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Thinking About My Future and My Fertility at Thirty-Six (and Eight Months)
The desire to be a mother is now something that lingers inside of me, an omnipresent hunger.
This is My Future, My Fertility, a monthly column in which Karissa Chen wrestles with her questions about fertility, motherhood, and future-planning after thirty-five.
What if you’ve made a terrible mistake? What if you’re alone forever? What if you never meet anyone else you love as much? What if you never have babies? Are you willing to be a single parent? Are you willing to give up on finding love?
You were so close to having all you ever wanted.
challenges, risks, complications, birth defects, miscarriage
Thirty-five is the age when your reproductive health begins to die.
Thirty-five is the age at which babies that make it to term have more challenges. Thirty-five is the age at which pregnant people have worse morning sickness/higher blood pressure/gestational diabetes/more difficult labor. Thirty-five is the age at which hopeful parents miscarry at a greater rate. Thirty-five is the age at which a person hoping to be pregnant will be lucky to get pregnant at all.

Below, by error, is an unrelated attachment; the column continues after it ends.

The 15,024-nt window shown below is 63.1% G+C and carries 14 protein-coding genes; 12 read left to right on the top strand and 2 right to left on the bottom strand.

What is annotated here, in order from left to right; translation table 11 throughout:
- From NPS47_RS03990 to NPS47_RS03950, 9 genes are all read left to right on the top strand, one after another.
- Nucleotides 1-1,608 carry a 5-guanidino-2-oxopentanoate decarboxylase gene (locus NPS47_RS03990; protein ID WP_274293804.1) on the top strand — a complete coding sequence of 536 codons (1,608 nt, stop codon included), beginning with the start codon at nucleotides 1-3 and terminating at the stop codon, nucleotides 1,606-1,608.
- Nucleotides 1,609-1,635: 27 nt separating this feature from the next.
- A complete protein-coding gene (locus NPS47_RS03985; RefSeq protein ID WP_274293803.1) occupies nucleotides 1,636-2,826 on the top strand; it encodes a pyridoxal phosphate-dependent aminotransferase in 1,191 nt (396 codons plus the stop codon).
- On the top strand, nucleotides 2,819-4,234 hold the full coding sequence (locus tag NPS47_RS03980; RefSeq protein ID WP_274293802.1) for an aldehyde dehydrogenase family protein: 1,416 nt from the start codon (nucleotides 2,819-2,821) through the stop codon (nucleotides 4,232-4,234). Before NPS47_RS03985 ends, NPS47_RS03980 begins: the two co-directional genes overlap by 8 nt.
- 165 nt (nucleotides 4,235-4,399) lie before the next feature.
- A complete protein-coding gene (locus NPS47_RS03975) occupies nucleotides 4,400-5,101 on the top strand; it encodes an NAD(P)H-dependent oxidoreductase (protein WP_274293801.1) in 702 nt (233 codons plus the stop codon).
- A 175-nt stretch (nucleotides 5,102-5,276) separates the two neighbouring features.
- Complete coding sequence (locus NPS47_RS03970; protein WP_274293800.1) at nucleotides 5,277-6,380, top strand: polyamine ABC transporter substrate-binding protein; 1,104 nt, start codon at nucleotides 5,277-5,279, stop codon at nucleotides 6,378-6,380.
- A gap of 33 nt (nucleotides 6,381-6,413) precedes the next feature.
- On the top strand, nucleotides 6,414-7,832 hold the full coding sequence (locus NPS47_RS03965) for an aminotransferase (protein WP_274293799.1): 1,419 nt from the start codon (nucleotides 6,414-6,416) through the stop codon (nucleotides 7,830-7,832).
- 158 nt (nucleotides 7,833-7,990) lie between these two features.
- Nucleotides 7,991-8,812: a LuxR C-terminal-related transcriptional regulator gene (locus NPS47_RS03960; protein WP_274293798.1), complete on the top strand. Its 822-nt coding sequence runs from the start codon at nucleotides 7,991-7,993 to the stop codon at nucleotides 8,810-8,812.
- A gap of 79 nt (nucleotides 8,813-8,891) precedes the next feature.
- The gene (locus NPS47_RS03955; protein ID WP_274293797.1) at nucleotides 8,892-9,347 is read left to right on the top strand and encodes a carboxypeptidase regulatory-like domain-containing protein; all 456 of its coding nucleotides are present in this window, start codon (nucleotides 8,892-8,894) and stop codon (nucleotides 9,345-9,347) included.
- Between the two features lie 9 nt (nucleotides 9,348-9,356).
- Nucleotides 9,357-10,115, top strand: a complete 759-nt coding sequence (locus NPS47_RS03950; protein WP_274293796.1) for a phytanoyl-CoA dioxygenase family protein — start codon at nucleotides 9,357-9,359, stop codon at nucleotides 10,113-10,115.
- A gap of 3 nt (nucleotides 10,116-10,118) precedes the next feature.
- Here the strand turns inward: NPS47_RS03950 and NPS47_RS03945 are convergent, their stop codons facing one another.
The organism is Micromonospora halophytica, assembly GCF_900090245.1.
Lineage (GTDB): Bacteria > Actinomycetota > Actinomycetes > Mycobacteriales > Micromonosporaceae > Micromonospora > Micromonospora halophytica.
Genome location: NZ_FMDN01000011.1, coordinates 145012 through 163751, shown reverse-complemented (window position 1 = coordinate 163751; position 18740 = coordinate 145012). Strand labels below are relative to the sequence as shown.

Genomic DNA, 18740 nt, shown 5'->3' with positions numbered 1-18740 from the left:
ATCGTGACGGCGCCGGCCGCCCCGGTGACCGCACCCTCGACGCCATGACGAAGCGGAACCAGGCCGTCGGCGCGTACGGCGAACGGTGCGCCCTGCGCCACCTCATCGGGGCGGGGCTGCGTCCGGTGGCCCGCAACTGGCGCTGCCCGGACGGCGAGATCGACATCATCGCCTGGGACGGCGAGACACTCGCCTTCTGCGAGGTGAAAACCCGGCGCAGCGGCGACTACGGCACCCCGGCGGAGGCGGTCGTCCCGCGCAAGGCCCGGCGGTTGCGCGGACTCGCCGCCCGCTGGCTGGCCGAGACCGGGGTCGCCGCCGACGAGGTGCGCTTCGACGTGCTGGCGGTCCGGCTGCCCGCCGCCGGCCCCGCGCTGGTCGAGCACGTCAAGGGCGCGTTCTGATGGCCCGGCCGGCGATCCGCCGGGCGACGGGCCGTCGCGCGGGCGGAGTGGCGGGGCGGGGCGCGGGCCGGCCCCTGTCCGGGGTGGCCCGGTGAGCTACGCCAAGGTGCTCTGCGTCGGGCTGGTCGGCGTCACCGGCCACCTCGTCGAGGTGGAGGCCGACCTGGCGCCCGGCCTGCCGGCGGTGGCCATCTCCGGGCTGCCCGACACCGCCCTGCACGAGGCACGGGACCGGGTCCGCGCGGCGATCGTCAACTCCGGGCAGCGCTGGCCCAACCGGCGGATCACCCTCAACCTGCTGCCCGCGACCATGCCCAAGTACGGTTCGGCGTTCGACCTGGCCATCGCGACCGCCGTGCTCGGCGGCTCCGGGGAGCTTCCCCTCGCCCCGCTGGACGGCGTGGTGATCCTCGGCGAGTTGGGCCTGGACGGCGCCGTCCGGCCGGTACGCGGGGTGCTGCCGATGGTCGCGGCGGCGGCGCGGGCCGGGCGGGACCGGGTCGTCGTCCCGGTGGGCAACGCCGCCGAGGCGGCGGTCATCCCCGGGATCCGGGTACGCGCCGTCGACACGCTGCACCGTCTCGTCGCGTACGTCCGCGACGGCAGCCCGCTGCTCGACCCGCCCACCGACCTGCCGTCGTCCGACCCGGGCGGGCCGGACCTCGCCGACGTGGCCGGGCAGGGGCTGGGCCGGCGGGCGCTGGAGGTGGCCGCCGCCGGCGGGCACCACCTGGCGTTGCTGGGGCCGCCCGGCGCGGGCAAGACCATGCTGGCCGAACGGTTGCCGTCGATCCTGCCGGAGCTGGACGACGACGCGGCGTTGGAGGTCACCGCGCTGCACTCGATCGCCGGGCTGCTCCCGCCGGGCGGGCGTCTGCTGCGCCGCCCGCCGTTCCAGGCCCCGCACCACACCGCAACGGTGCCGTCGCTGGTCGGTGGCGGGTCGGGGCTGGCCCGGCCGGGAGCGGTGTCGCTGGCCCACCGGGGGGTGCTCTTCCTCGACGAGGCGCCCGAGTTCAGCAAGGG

I thought, See? Your life is wonderful. Why would you want to have a baby when you could have all this?
geriatric pregnancy advanced maternal age , If you’re past thirty-five and anything turns out to be “wrong” with your child—or if you can’t have a child at all—you have nobody to blame but yourself.
See? Your life is wonderful. Why would you want to have a baby when you could have all
This is thirty-five
Karissa Chen's fiction and essays have appeared in numerous publications, including Gulf Coast, PEN America, Guernica, and Longreads. She was awarded a Fulbright Fellowship to Taiwan in 2015-16 and received a 2019 Fellowship from the New Jersey Council on the Arts, and is a proud Fellow of both Kundiman and VONA/Voices. She currently serves as the Editor-in-Chief at Hyphen, Fiction Editor at the Rumpus, and a Contributing Fiction Editor at Catapult. She is working on a novel.
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I wish I had been warned—not because it would have changed my mind about the procedure, but because I might have been more prepared.
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When we dress up, when we experiment, sometimes it’s because we are trying to discover who we are. But sometimes it’s because we already know and have nothing to hide.